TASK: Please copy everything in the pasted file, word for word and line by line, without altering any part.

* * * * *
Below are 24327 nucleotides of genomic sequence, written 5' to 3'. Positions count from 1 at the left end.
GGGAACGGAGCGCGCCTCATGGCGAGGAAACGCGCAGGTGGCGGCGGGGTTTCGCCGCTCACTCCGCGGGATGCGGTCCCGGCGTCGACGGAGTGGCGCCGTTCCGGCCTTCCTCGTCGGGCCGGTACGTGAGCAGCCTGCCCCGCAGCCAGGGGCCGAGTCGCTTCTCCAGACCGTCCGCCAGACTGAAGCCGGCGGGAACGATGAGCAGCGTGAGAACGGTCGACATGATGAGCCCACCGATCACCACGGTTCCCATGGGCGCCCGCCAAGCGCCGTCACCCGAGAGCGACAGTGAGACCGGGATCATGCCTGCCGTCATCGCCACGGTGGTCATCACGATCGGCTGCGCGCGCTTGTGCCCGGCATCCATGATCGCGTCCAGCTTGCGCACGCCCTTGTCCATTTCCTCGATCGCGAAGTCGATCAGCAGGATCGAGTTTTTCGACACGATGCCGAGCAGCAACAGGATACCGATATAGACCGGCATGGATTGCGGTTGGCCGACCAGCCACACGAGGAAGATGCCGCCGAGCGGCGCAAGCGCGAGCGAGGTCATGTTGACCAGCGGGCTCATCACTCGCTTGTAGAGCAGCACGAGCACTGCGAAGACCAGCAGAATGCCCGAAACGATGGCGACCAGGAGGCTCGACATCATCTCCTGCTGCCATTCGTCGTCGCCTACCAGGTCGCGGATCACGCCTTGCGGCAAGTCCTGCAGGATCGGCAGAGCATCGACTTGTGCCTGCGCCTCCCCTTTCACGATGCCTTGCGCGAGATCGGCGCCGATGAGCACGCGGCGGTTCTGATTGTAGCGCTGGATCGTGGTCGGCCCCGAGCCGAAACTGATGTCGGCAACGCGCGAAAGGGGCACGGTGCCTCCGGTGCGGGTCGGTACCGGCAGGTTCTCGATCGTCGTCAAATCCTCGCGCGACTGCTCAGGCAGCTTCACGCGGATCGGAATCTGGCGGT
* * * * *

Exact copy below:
Below are 24327 nucleotides of genomic sequence, written 5' to 3'. Positions count from 1 at the left end.
GGGAACGGAGCGCGCCTCATGGCGAGGAAACGCGCAGGTGGCGGCGGGGTTTCGCCGCTCACTCCGCGGGATGCGGTCCCGGCGTCGACGGAGTGGCGCCGTTCCGGCCTTCCTCGTCGGGCCGGTACGTGAGCAGCCTGCCCCGCAGCCAGGGGCCGAGTCGCTTCTCCAGACCGTCCGCCAGACTGAAGCCGGCGGGAACGATGAGCAGCGTGAGAACGGTCGACATGATGAGCCCACCGATCACCACGGTTCCCATGGGCGCCCGCCAAGCGCCGTCACCCGAGAGCGACAGTGAGACCGGGATCATGCCTGCCGTCATCGCCACGGTGGTCATCACGATCGGCTGCGCGCGCTTGTGCCCGGCATCCATGATCGCGTCCAGCTTGCGCACGCCCTTGTCCATTTCCTCGATCGCGAAGTCGATCAGCAGGATCGAGTTTTTCGACACGATGCCGAGCAGCAACAGGATACCGATATAGACCGGCATGGATTGCGGTTGGCCGACCAGCCACACGAGGAAGATGCCGCCGAGCGGCGCAAGCGCGAGCGAGGTCATGTTGACCAGCGGGCTCATCACTCGCTTGTAGAGCAGCACGAGCACTGCGAAGACCAGCAGAATGCCCGAAACGATGGCGACCAGGAGGCTCGACATCATCTCCTGCTGCCATTCGTCGTCGCCTACCAGGTCGCGGATCACGCCTTGCGGCAAGTCCTGCAGGATCGGCAGAGCATCGACTTGTGCCTGCGCCTCCCCTTTCACGATGCCTTGCGCGAGATCGGCGCCGATGAGCACGCGGCGGTTCTGATTGTAGCGCTGGATCGTGGTCGGCCCCGAGCCGAAACTGATGTCGGCAACGCGCGAAAGGGGCACGGTGCCTCCGGTGCGGGTCGGTACCGGCAGGTTCTCGATCGTCGTCAAATCCTCGCGCGACTGCTCAGGCAGCTTCACGCGGATCGGAATCTGGCGGT